- Mar 5, 2019
When I was a little girl, I was mesmerized by building and creating things. At recess I would sit in the sandbox and play with Legos, constructing various towers and structures. Fast-forward to today, and I still have the itch to build things. After graduating college with a degree in Civil Engineering, I went into the construction industry and haven’t looked back. After spending five years as a bridge designer, I still love dam structures. But not being able to build the designs I created on paper led me to look for a new position with a heavy highway construction firm managing construction activities for the new US Route 60 towards Globe, AZ, the widening of State Route 89 towards Sedona, AZ and the Interstate 40 bridges in Flagstaff, AZ.
Three years later, after becoming intrigued by the vertical side of construction, I joined Gilbane’s Arizona office and enjoy the fact that with Gilbane, no two days are the same. Some days are very busy in the field, and other days we are in the office buried with paperwork. My favorite days are the hectic ones, where equipment is running all over the place, all hands are on deck, and everyone’s phone batteries are draining from heavy use.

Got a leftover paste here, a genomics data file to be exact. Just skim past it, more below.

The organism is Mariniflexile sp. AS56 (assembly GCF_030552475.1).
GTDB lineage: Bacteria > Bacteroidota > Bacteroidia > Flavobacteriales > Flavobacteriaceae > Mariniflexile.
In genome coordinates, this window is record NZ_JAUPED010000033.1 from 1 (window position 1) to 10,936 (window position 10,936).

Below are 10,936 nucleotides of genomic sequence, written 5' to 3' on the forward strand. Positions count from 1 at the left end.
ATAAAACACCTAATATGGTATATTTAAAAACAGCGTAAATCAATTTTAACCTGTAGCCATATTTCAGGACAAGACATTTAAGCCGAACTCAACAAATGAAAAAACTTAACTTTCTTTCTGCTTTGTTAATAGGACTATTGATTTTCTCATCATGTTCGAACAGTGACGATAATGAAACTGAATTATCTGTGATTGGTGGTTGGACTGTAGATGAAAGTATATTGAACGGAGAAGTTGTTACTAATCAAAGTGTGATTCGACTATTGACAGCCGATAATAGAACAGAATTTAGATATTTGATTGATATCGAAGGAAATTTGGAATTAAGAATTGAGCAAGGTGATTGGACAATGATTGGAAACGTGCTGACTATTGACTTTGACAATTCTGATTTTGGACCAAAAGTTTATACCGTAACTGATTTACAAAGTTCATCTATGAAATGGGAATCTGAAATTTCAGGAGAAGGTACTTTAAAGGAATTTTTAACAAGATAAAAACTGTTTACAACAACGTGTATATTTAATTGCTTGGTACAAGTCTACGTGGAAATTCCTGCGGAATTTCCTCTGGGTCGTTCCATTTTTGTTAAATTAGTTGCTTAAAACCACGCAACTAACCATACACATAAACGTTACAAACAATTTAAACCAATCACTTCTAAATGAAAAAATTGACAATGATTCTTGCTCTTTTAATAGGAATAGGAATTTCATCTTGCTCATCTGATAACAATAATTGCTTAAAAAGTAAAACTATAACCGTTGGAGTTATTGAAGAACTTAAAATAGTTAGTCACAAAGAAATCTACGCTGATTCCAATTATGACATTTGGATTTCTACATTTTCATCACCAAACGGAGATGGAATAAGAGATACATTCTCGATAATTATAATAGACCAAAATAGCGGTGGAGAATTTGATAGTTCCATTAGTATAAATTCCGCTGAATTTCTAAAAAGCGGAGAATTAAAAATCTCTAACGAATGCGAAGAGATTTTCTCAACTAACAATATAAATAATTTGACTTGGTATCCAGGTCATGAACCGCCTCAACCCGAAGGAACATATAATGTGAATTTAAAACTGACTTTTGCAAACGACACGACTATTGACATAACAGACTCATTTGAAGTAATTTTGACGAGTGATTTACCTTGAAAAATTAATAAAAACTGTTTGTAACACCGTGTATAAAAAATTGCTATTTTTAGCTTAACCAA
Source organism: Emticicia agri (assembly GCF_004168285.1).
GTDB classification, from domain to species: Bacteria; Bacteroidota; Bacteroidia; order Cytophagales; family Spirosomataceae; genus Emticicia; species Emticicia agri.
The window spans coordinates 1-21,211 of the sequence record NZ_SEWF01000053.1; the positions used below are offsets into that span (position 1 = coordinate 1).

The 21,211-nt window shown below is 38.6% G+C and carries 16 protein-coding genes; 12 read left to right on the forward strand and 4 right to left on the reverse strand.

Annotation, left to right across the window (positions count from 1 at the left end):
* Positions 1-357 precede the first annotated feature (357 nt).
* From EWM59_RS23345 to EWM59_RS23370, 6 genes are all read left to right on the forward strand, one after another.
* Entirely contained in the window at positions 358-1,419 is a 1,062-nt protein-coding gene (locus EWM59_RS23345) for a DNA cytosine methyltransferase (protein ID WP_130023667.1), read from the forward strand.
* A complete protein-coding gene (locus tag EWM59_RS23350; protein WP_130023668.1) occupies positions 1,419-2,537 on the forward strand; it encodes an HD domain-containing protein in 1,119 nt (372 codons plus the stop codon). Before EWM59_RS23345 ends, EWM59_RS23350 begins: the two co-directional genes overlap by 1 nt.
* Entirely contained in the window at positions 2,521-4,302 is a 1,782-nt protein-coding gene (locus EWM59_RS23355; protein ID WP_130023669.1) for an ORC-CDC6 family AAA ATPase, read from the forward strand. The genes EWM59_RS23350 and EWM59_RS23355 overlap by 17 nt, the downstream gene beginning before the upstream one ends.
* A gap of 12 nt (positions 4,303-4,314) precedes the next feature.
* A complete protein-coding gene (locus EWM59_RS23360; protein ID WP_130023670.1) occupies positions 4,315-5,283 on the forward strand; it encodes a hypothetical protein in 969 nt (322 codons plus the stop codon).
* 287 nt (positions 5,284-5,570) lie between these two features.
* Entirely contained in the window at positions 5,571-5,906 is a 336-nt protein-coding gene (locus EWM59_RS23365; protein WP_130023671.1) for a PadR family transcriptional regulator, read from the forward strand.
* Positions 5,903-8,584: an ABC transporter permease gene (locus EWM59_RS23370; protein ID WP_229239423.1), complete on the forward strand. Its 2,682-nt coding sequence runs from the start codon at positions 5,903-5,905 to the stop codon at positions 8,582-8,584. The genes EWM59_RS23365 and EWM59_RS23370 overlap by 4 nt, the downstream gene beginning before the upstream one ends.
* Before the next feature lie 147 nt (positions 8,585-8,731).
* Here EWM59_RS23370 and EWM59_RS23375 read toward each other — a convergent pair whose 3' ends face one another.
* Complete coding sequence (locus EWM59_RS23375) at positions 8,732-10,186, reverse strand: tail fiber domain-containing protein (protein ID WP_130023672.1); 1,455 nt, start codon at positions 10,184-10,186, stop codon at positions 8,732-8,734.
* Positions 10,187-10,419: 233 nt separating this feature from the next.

As a female, I have overcome many of the so-called challenges of being a woman in the construction industry. Standing at 5-’3”, I overcame the intimidation of learning how to operate heavy equipment in the field. Supported by some great superintendents who provided instruction, patience and the push I needed, I can now operate a 360 Excavator and a D9 Dozer and consider it a personal achievement to have learned this skill- to be able to sit in the driver’s seat of these great pieces of machinery.
Mentoring young women towards the construction field has proven to be personally fulfilling: especially young girls in low-income communities regarding job opportunities for women in the transportation field with Transportation YOU and while on the Women’s Transpiration Seminar (WTS) Scholarship Committee, my team and I awarded tens of thousands of dollars every year to accomplished young women during their undergraduate and graduate degree programs that emphasized their education and studies towards transportation.
I hope my career path serves as an inspiration to young girls and women that the construction industry is a place for those with passion, determination and a desire to create, regardless of their gender.